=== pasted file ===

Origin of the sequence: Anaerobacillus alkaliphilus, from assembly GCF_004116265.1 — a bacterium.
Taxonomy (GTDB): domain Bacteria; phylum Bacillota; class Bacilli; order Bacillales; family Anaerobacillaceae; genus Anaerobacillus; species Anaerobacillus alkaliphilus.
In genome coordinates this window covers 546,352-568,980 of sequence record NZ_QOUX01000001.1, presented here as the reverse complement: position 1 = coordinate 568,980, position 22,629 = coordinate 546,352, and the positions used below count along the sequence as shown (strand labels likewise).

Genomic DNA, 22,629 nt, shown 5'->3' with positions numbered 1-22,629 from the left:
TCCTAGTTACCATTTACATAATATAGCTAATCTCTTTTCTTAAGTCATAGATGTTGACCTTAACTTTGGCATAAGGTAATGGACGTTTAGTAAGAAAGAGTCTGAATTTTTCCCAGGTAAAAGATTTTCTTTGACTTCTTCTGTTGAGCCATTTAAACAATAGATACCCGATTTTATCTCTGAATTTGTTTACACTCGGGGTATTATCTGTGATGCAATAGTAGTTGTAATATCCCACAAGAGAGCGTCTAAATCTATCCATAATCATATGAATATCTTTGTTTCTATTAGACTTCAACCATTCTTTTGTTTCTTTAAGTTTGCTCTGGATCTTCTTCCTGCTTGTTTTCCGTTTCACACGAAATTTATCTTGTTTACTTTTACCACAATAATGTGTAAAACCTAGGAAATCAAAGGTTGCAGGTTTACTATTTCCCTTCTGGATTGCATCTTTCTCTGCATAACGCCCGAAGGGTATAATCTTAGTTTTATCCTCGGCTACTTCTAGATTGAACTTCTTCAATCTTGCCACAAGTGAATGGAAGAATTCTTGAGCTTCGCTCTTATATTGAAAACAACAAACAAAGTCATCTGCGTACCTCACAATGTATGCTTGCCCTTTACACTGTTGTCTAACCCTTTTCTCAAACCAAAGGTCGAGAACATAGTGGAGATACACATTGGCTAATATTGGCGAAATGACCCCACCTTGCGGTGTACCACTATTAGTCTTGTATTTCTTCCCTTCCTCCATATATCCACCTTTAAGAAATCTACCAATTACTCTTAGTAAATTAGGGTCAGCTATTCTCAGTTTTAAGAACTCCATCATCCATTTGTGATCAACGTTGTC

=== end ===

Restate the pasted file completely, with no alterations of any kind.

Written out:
Origin of the sequence: Anaerobacillus alkaliphilus, from assembly GCF_004116265.1 — a bacterium.
Taxonomy (GTDB): domain Bacteria; phylum Bacillota; class Bacilli; order Bacillales; family Anaerobacillaceae; genus Anaerobacillus; species Anaerobacillus alkaliphilus.
In genome coordinates this window covers 546,352-568,980 of sequence record NZ_QOUX01000001.1, presented here as the reverse complement: position 1 = coordinate 568,980, position 22,629 = coordinate 546,352, and the positions used below count along the sequence as shown (strand labels likewise).

Genomic DNA, 22,629 nt, shown 5'->3' with positions numbered 1-22,629 from the left:
TCCTAGTTACCATTTACATAATATAGCTAATCTCTTTTCTTAAGTCATAGATGTTGACCTTAACTTTGGCATAAGGTAATGGACGTTTAGTAAGAAAGAGTCTGAATTTTTCCCAGGTAAAAGATTTTCTTTGACTTCTTCTGTTGAGCCATTTAAACAATAGATACCCGATTTTATCTCTGAATTTGTTTACACTCGGGGTATTATCTGTGATGCAATAGTAGTTGTAATATCCCACAAGAGAGCGTCTAAATCTATCCATAATCATATGAATATCTTTGTTTCTATTAGACTTCAACCATTCTTTTGTTTCTTTAAGTTTGCTCTGGATCTTCTTCCTGCTTGTTTTCCGTTTCACACGAAATTTATCTTGTTTACTTTTACCACAATAATGTGTAAAACCTAGGAAATCAAAGGTTGCAGGTTTACTATTTCCCTTCTGGATTGCATCTTTCTCTGCATAACGCCCGAAGGGTATAATCTTAGTTTTATCCTCGGCTACTTCTAGATTGAACTTCTTCAATCTTGCCACAAGTGAATGGAAGAATTCTTGAGCTTCGCTCTTATATTGAAAACAACAAACAAAGTCATCTGCGTACCTCACAATGTATGCTTGCCCTTTACACTGTTGTCTAACCCTTTTCTCAAACCAAAGGTCGAGAACATAGTGGAGATACACATTGGCTAATATTGGCGAAATGACCCCACCTTGCGGTGTACCACTATTAGTCTTGTATTTCTTCCCTTCCTCCATATATCCACCTTTAAGAAATCTACCAATTACTCTTAGTAAATTAGGGTCAGCTATTCTCAGTTTTAAGAACTCCATCATCCATTTGTGATCAACGTTGTC